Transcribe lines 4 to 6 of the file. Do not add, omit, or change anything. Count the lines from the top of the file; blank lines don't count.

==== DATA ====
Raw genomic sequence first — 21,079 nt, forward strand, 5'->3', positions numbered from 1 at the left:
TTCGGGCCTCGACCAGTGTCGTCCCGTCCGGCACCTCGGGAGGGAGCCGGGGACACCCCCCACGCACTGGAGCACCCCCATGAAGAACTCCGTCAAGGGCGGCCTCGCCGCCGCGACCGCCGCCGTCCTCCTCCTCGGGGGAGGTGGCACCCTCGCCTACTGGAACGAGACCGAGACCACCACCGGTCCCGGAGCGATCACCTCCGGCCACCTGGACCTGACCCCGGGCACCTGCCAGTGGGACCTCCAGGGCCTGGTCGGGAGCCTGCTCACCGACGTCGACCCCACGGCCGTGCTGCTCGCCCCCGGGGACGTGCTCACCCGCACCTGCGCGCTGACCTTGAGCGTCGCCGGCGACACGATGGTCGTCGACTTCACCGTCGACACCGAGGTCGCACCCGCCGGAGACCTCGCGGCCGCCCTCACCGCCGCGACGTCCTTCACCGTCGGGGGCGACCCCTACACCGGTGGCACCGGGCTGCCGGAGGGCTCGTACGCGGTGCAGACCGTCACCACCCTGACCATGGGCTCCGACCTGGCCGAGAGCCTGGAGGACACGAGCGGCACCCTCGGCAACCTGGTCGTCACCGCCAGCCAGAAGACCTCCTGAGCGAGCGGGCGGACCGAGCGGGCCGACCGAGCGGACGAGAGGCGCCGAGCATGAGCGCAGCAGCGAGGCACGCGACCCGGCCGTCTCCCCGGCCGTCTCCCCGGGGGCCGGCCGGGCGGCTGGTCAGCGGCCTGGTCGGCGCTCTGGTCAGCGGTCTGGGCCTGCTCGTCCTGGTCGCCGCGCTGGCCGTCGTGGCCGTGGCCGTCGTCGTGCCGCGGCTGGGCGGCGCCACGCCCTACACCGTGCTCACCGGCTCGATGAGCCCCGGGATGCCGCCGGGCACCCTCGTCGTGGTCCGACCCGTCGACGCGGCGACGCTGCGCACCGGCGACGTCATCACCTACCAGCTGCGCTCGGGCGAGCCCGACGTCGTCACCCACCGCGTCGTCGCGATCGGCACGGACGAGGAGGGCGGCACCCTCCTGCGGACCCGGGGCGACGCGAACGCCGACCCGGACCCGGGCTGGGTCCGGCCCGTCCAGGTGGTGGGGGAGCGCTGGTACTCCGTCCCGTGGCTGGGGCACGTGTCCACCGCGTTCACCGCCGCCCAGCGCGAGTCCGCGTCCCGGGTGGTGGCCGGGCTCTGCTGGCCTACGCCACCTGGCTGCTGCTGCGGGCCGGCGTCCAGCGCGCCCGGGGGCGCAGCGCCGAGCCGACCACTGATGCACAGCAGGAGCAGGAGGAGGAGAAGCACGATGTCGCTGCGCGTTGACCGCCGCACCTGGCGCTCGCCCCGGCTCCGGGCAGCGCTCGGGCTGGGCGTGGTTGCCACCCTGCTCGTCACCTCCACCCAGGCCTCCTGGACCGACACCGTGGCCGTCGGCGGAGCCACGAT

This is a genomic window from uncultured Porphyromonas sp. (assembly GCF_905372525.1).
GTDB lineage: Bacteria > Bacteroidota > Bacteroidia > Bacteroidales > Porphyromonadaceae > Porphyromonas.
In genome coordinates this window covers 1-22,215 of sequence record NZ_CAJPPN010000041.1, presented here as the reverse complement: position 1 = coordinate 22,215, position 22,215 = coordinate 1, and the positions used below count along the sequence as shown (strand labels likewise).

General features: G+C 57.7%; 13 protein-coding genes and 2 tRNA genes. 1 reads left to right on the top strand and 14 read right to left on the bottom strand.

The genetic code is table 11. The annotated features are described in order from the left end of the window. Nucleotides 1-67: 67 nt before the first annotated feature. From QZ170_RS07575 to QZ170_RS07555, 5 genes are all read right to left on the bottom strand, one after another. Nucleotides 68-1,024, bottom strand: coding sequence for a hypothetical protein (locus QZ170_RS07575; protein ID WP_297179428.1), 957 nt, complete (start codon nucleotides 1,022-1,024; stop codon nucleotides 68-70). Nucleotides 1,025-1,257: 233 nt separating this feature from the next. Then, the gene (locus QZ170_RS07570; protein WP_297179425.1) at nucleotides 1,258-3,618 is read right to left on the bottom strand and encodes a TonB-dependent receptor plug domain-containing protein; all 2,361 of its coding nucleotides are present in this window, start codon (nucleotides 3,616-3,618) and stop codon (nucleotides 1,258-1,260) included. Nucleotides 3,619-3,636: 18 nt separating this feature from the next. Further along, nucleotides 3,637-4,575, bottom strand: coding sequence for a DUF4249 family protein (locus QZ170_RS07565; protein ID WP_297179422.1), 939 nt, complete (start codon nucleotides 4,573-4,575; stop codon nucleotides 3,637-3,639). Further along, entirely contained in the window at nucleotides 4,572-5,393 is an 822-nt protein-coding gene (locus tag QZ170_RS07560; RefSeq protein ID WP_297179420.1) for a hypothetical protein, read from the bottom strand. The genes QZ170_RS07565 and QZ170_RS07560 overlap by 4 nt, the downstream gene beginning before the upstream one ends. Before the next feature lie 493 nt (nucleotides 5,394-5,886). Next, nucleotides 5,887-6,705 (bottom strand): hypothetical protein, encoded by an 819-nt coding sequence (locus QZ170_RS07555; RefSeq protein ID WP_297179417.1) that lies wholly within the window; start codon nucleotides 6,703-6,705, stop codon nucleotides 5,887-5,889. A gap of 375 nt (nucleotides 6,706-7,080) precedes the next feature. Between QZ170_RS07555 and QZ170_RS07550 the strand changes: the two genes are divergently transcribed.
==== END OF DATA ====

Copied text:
GTDB lineage: Bacteria > Bacteroidota > Bacteroidia > Bacteroidales > Porphyromonadaceae > Porphyromonas.
In genome coordinates this window covers 1-22,215 of sequence record NZ_CAJPPN010000041.1, presented here as the reverse complement: position 1 = coordinate 22,215, position 22,215 = coordinate 1, and the positions used below count along the sequence as shown (strand labels likewise).

General features: G+C 57.7%; 13 protein-coding genes and 2 tRNA genes. 1 reads left to right on the top strand and 14 read right to left on the bottom strand.